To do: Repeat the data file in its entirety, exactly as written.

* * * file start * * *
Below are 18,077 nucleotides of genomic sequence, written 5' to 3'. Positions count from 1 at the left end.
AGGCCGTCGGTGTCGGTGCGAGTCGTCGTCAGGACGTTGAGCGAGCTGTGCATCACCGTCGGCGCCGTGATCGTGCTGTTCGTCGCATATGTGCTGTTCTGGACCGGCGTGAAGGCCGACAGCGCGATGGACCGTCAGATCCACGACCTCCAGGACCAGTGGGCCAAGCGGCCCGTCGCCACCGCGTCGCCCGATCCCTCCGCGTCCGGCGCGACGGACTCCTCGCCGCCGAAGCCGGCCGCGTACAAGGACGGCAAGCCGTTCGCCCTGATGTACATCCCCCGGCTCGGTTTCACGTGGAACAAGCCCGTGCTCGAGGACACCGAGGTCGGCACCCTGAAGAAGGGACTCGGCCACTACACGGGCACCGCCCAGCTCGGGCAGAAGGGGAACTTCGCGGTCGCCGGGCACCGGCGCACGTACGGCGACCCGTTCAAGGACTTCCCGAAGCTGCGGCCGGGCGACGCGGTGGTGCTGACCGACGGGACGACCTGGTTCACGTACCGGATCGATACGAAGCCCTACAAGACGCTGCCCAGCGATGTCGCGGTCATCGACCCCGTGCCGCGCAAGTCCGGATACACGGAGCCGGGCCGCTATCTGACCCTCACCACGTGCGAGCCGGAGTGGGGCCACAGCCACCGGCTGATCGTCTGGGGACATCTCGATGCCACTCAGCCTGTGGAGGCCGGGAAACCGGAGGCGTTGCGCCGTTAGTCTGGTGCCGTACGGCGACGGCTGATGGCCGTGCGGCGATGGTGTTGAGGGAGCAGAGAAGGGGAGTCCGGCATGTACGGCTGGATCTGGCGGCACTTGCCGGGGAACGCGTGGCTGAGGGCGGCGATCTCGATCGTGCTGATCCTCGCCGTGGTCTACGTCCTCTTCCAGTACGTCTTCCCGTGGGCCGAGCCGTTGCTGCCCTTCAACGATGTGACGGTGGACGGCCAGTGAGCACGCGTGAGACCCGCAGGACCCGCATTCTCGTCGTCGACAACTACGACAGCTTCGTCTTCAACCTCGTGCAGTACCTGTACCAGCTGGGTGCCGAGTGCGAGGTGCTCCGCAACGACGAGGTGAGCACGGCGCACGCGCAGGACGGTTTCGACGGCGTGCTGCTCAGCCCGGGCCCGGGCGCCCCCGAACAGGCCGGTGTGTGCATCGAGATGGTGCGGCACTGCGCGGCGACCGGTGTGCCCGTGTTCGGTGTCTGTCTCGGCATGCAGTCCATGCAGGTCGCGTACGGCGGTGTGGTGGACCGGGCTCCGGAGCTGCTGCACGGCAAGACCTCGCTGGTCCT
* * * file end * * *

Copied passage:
Below are 18,077 nucleotides of genomic sequence, written 5' to 3'. Positions count from 1 at the left end.
AGGCCGTCGGTGTCGGTGCGAGTCGTCGTCAGGACGTTGAGCGAGCTGTGCATCACCGTCGGCGCCGTGATCGTGCTGTTCGTCGCATATGTGCTGTTCTGGACCGGCGTGAAGGCCGACAGCGCGATGGACCGTCAGATCCACGACCTCCAGGACCAGTGGGCCAAGCGGCCCGTCGCCACCGCGTCGCCCGATCCCTCCGCGTCCGGCGCGACGGACTCCTCGCCGCCGAAGCCGGCCGCGTACAAGGACGGCAAGCCGTTCGCCCTGATGTACATCCCCCGGCTCGGTTTCACGTGGAACAAGCCCGTGCTCGAGGACACCGAGGTCGGCACCCTGAAGAAGGGACTCGGCCACTACACGGGCACCGCCCAGCTCGGGCAGAAGGGGAACTTCGCGGTCGCCGGGCACCGGCGCACGTACGGCGACCCGTTCAAGGACTTCCCGAAGCTGCGGCCGGGCGACGCGGTGGTGCTGACCGACGGGACGACCTGGTTCACGTACCGGATCGATACGAAGCCCTACAAGACGCTGCCCAGCGATGTCGCGGTCATCGACCCCGTGCCGCGCAAGTCCGGATACACGGAGCCGGGCCGCTATCTGACCCTCACCACGTGCGAGCCGGAGTGGGGCCACAGCCACCGGCTGATCGTCTGGGGACATCTCGATGCCACTCAGCCTGTGGAGGCCGGGAAACCGGAGGCGTTGCGCCGTTAGTCTGGTGCCGTACGGCGACGGCTGATGGCCGTGCGGCGATGGTGTTGAGGGAGCAGAGAAGGGGAGTCCGGCATGTACGGCTGGATCTGGCGGCACTTGCCGGGGAACGCGTGGCTGAGGGCGGCGATCTCGATCGTGCTGATCCTCGCCGTGGTCTACGTCCTCTTCCAGTACGTCTTCCCGTGGGCCGAGCCGTTGCTGCCCTTCAACGATGTGACGGTGGACGGCCAGTGAGCACGCGTGAGACCCGCAGGACCCGCATTCTCGTCGTCGACAACTACGACAGCTTCGTCTTCAACCTCGTGCAGTACCTGTACCAGCTGGGTGCCGAGTGCGAGGTGCTCCGCAACGACGAGGTGAGCACGGCGCACGCGCAGGACGGTTTCGACGGCGTGCTGCTCAGCCCGGGCCCGGGCGCCCCCGAACAGGCCGGTGTGTGCATCGAGATGGTGCGGCACTGCGCGGCGACCGGTGTGCCCGTGTTCGGTGTCTGTCTCGGCATGCAGTCCATGCAGGTCGCGTACGGCGGTGTGGTGGACCGGGCTCCGGAGCTGCTGCACGGCAAGACCTCGCTGGTCCT